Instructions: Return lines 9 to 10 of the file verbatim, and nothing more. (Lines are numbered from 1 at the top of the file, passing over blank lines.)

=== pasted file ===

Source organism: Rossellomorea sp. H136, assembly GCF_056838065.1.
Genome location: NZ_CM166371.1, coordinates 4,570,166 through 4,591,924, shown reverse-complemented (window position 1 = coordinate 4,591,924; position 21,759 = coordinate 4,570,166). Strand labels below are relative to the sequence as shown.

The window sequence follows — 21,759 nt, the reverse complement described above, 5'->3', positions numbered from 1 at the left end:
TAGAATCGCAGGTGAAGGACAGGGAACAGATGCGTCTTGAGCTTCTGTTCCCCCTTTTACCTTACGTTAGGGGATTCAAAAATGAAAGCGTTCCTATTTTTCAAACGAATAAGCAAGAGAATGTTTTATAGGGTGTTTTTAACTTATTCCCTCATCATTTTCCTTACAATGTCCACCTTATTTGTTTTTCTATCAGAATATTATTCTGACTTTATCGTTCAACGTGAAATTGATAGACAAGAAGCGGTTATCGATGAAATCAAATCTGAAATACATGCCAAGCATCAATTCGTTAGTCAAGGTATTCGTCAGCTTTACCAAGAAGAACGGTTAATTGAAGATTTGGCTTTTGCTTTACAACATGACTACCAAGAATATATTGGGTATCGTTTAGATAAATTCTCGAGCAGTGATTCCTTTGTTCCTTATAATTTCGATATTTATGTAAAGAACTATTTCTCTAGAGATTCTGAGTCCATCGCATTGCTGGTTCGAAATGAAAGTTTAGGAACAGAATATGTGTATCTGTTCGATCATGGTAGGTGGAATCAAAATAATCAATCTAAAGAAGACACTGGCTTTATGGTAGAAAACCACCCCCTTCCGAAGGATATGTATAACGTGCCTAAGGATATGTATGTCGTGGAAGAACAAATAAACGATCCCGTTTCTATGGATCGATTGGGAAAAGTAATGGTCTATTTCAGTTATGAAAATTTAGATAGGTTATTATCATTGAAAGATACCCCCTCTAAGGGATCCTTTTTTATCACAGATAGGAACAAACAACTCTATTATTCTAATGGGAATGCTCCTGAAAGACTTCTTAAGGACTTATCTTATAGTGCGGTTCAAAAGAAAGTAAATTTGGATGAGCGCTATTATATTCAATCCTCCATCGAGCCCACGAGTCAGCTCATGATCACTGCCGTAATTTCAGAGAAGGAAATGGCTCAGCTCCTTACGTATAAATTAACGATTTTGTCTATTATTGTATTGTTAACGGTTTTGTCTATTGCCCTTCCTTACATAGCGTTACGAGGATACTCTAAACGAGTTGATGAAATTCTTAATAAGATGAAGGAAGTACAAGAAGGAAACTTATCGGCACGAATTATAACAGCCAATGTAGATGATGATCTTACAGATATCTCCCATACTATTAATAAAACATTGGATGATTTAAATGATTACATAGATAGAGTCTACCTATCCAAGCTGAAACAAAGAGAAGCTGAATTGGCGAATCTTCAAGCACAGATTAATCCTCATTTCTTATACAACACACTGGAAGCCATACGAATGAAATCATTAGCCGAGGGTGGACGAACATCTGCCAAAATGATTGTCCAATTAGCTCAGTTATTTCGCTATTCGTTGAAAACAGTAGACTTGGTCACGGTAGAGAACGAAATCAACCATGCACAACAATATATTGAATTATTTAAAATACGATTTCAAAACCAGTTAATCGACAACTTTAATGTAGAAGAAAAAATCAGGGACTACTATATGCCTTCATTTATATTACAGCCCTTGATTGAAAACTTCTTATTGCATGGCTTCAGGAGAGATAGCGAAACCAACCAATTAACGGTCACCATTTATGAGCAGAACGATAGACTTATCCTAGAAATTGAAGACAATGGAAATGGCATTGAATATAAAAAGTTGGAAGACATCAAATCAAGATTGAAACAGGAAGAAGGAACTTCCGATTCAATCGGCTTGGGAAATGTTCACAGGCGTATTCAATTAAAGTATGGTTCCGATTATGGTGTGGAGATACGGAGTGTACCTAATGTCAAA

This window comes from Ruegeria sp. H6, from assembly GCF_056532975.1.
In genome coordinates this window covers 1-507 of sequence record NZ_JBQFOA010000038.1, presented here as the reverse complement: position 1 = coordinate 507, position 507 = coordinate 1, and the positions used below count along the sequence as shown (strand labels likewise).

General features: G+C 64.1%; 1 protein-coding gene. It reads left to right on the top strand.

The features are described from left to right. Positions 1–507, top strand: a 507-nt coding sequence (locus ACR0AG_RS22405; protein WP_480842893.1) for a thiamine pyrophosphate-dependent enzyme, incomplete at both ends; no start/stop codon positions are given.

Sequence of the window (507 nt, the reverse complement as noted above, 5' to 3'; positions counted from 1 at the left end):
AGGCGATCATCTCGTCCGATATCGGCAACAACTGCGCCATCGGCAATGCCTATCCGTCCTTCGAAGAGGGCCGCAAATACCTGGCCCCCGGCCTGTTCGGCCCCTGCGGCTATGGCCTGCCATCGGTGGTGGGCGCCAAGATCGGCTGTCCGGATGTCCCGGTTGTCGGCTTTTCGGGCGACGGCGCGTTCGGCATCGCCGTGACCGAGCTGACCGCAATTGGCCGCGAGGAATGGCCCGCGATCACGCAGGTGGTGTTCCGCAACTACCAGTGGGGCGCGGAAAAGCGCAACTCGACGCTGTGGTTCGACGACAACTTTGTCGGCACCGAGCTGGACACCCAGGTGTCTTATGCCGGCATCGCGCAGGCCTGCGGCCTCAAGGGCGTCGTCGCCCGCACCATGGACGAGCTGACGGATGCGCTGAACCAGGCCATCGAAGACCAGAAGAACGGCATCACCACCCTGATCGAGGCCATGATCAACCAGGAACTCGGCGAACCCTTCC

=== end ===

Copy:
Sequence of the window (507 nt, the reverse complement as noted above, 5' to 3'; positions counted from 1 at the left end):
AGGCGATCATCTCGTCCGATATCGGCAACAACTGCGCCATCGGCAATGCCTATCCGTCCTTCGAAGAGGGCCGCAAATACCTGGCCCCCGGCCTGTTCGGCCCCTGCGGCTATGGCCTGCCATCGGTGGTGGGCGCCAAGATCGGCTGTCCGGATGTCCCGGTTGTCGGCTTTTCGGGCGACGGCGCGTTCGGCATCGCCGTGACCGAGCTGACCGCAATTGGCCGCGAGGAATGGCCCGCGATCACGCAGGTGGTGTTCCGCAACTACCAGTGGGGCGCGGAAAAGCGCAACTCGACGCTGTGGTTCGACGACAACTTTGTCGGCACCGAGCTGGACACCCAGGTGTCTTATGCCGGCATCGCGCAGGCCTGCGGCCTCAAGGGCGTCGTCGCCCGCACCATGGACGAGCTGACGGATGCGCTGAACCAGGCCATCGAAGACCAGAAGAACGGCATCACCACCCTGATCGAGGCCATGATCAACCAGGAACTCGGCGAACCCTTCC